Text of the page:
Artists’ inspiration and magnificent feat of engineering, but the Basilica di Santa Maria della Salute on Venice’s Grand Canal was originally built to stave off the plague
The year is 1629 and a great plague has hit Venice, turning it into a watery tomb. Prayers and processions to Venetian churches fail to stem the tide of this voracious disease. Officials are at a loss: completely powerless against this biological threat they decide that the only option is to build a new church. And the Basilica di Santa Maria della Salute is the result.
The decree for this astonishing building was given in 1630 and it was decided that the church would be dedicated to the Virgin Mary – thought of as protector of the republic. Part of the fight against this most feared of diseases involved an annual procession by the Senate, starting from San Marco Square.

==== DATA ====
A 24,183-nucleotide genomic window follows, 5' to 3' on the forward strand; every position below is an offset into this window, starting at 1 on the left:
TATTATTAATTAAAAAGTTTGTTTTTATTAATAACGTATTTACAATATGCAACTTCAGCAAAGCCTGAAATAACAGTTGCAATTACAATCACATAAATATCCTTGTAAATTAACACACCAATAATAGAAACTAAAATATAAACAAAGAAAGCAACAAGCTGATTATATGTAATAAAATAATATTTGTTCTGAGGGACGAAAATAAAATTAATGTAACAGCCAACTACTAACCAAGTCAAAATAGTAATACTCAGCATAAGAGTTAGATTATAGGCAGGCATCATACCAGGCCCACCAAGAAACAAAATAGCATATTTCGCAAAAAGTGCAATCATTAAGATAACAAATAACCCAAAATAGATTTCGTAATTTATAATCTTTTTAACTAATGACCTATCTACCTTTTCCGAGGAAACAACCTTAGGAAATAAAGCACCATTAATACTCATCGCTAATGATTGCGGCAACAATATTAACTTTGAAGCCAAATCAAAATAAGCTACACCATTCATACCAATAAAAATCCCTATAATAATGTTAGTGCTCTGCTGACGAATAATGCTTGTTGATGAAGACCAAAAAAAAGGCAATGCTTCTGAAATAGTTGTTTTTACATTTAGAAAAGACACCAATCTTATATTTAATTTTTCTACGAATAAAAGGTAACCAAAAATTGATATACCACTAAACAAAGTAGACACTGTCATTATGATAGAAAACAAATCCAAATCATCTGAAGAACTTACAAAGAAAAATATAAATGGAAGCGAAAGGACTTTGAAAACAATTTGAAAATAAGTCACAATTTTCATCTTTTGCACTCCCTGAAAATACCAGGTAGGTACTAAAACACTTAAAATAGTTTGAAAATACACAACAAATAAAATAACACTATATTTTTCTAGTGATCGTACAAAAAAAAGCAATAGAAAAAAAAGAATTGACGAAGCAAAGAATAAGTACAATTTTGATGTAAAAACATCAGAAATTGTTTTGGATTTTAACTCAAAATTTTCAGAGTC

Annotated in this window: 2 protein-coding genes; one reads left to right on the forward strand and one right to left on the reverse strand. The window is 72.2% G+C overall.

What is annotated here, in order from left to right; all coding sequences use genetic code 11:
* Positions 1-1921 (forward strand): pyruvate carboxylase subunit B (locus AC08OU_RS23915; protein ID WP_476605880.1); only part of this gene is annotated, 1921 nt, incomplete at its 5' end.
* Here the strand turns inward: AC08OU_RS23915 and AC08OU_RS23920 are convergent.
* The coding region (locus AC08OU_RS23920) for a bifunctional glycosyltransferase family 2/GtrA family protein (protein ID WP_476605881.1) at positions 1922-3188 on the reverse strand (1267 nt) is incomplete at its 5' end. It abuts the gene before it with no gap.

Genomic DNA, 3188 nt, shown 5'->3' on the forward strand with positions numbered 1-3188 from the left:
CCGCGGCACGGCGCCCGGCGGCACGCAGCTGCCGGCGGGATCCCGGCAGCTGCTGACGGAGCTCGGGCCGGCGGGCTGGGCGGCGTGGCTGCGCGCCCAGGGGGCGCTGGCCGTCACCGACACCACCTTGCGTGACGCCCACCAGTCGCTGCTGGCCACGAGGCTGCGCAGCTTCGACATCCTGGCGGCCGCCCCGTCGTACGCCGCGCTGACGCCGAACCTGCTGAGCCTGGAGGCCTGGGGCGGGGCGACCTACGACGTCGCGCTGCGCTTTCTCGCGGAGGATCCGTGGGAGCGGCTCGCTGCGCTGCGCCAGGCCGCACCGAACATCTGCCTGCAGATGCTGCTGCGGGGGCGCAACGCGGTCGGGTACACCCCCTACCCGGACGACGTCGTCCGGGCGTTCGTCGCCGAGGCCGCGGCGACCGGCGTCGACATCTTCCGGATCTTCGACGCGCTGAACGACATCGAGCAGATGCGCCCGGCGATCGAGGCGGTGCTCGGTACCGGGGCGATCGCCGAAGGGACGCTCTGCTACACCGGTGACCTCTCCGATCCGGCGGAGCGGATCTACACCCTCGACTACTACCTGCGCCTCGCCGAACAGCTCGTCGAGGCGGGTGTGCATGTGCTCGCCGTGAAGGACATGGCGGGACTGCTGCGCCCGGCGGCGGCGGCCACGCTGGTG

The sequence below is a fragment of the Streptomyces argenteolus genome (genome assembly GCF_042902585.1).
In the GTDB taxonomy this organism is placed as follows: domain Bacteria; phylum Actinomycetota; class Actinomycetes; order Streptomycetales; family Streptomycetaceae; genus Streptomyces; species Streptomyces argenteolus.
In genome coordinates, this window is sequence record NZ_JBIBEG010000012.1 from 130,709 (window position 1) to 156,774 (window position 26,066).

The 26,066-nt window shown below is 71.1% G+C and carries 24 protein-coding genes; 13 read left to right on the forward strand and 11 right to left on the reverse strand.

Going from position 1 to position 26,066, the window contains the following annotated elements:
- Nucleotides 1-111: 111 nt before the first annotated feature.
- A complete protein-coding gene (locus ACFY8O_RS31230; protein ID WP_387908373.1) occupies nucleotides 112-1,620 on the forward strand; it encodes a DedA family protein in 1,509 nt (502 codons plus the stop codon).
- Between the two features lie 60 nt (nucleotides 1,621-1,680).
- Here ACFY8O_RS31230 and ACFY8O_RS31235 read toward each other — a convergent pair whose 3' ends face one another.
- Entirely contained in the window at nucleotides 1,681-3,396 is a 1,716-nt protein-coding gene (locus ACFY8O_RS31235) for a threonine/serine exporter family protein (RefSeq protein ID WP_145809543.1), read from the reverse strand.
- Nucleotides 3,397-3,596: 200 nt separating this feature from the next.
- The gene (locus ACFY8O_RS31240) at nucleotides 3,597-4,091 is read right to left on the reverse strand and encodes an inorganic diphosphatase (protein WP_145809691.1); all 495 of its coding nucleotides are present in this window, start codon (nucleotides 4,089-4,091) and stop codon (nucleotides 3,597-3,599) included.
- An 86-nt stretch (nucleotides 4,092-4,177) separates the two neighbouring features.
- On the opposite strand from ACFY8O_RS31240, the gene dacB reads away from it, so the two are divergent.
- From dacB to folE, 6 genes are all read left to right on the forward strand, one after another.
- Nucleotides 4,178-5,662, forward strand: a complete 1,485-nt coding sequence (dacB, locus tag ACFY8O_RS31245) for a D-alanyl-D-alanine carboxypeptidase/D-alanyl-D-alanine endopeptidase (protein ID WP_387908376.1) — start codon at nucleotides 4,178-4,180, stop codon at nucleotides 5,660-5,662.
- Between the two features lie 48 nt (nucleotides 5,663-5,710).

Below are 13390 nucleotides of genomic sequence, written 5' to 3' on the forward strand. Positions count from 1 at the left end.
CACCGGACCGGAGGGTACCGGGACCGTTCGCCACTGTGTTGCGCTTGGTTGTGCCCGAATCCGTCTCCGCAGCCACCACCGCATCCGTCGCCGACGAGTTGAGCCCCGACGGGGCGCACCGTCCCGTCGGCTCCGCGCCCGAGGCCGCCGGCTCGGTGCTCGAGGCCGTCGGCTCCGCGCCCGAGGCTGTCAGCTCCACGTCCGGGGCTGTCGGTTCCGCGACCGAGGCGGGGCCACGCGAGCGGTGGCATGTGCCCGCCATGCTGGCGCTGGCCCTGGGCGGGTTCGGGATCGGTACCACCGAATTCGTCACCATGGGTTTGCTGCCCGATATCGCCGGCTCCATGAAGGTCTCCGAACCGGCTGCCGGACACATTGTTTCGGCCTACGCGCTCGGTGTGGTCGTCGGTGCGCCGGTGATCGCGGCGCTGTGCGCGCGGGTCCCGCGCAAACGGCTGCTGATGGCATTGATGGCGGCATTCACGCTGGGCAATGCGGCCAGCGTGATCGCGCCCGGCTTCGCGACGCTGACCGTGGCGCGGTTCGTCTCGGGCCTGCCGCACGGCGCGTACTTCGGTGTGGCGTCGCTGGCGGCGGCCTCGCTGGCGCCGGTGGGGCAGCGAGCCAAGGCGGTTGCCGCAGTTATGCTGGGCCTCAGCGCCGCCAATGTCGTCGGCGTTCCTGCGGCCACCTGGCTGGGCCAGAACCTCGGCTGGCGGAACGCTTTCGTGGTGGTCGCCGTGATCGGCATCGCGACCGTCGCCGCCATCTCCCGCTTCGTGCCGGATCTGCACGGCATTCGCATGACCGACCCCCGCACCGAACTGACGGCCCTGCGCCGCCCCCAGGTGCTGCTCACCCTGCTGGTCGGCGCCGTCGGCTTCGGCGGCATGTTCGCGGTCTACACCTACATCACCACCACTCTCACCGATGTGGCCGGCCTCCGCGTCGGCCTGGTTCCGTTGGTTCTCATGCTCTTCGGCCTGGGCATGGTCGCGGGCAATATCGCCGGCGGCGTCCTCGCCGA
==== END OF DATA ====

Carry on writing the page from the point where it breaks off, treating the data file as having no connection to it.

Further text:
The procession, still held today, takes place on 21 November – The Feast of the Presentation of the Virgin. Several architects clamoured to design the building and eventually the architect Baldassare Longhena (1598-1682) was selected. It is undeniably a work of great beauty, its triangular shape resembling the bow of a ship. It is also a feat of brave engineering, with vast oak, alder and larch foundations and a structure that centres on the great altar, featuring images of the Virgin and Child rescuing the city from the horrors of the epidemic. Its construction may not have thwarted the plague, but it did bring great beauty to the city – this Basilica has inspired artists from Canaletto to Turner and Monet. It’s not difficult to see why.